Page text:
I Know What and Whom I have Believed Part 5: The Human Dilemma
What the postmodern liberal, neoliberal, and emerging churches have in common is a view of humans as essentially good. At the heart of the PCUSA ecumenical movement we find a pluralism that is in no way biblical. When humans are essentially good, the problems within the world are put on the shoulders corrupt social systems, thus liberation rather than salvation is what is needed. A great deal of the funds that are given in good faith by people in the pews for missions is instead sent on to liberal, liberation groups as clearly documented in many areas, including here. The views of so many of the ordained leaders of mainline denominations are in no way biblical and is all together a different religion.
I stand upon the shoulders of the great reformers in once again proclaiming the essential belief about the human dilemma. Human beings are created in the image of God (Gen. 2:7) in that we have many of the same types of characteristics as God does. Thus we have intellect, which is not simply a physical manifestation of our brains, but is also an attribute of our soul (1Cor. 2:11). This also means we have the capacity to examine ourselves and to have some understanding of ourselves and others (Ps. 4:4; 2Cor. 13:5; Gal. 6:4). Humans also have an implanted moral conscience, which can be seared by our sinful nature (1Tim. 4:2), but nevertheless still gives us some knowledge of right and wrong (Rom. 1-2). We are also volitional and have the capacity to make choices and move toward accomplishing our choices. Because of our sin we cannot always do what we want to do or what we believe to be morally right (Rom. 7:18).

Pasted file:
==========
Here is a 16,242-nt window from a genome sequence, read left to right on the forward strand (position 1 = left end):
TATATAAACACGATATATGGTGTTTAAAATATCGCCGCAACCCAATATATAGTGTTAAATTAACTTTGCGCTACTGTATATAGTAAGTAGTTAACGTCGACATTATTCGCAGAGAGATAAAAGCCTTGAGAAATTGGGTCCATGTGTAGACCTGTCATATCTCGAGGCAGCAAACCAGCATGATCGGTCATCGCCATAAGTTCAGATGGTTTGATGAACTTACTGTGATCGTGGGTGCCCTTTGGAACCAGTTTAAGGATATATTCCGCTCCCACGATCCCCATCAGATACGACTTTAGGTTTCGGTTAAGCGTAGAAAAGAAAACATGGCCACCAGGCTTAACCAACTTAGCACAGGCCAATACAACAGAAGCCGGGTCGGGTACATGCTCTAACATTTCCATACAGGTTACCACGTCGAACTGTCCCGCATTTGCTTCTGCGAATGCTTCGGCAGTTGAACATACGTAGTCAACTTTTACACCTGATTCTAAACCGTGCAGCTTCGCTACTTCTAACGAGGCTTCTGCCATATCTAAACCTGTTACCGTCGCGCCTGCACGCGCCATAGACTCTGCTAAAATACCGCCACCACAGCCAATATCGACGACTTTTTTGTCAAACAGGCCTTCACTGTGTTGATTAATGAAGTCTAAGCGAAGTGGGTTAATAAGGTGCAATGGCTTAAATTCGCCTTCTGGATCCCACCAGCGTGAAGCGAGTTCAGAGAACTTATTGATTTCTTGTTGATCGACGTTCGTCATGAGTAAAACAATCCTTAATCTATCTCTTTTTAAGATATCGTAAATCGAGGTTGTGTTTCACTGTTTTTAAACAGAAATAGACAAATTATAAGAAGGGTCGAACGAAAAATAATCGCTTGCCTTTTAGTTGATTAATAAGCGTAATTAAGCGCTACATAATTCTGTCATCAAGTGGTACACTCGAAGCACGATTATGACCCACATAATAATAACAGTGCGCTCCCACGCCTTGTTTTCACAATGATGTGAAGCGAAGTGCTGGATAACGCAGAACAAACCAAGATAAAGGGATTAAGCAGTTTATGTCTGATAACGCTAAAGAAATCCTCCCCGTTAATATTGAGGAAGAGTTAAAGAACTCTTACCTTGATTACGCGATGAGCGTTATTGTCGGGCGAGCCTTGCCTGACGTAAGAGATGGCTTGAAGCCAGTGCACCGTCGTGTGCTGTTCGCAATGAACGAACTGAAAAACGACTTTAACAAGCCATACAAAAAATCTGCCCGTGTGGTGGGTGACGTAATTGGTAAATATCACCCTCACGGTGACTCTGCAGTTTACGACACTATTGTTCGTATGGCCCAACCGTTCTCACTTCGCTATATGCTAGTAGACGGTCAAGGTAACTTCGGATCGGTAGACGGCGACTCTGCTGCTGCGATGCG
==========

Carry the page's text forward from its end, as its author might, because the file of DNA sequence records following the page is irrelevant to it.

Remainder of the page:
Humans are also completely fallen. Holistic depravity is at the heart of what it means to have a sin nature (Ps. 51:5). Human depravity does not mean that humans are as bad as they can possibly be, but rather that sin effects every human capacity (Isa. 64:6). Even our best achievements are still tainted by sin and evil (Ps. 53:1,3; 14:1,3; Job 25:6). Sin means all of the following: failing to meet God’s standards (Matt. 1:21; Rom. 5:12-13) and the consequences (Mark 3:28; Rom. 3:25), departure from God’s law (Titus 2:14), wrongdoing (Rom. 1:18, 29), wickedness, anything that might be opposed to God, lack of faith, disobedience, transgression, etc. Humans are fundamentally sinful (James 1:14-15) and are bonded to sinful passions (2 Peter 2:19). Our intellects are darkened and warped (Rev. 3:17). Our wills are twisted and we are powerless to choose God (Gal. 5:13,16; 2Cor. 4:4; Eph. 4:17-18). We are emotionally corrupted, with differing degrees of disorders: There is no true peace, joy, and love without God (1Peter 2:11). We are morally corrupt, although we still have some initial understanding of what is right and wrong, but we twist it (Heb. 9:9,14). We are estranged from God and others. We have a freedom in regards to others and ourselves, but because of our sin nature, we do not have the freedom to choose God (1Cor. 2:14; Luke 16:4,9). All of us sin and are depraved (Rom. 3:9-20) and we are enslaved to our sin nature (2Tim 2:26; Rom. 6:6; Jer. 13:23; John 8:34; 1Cor. 2:14; 2Cor. 4:4; Eph. 2:1,2; 4:17-18).
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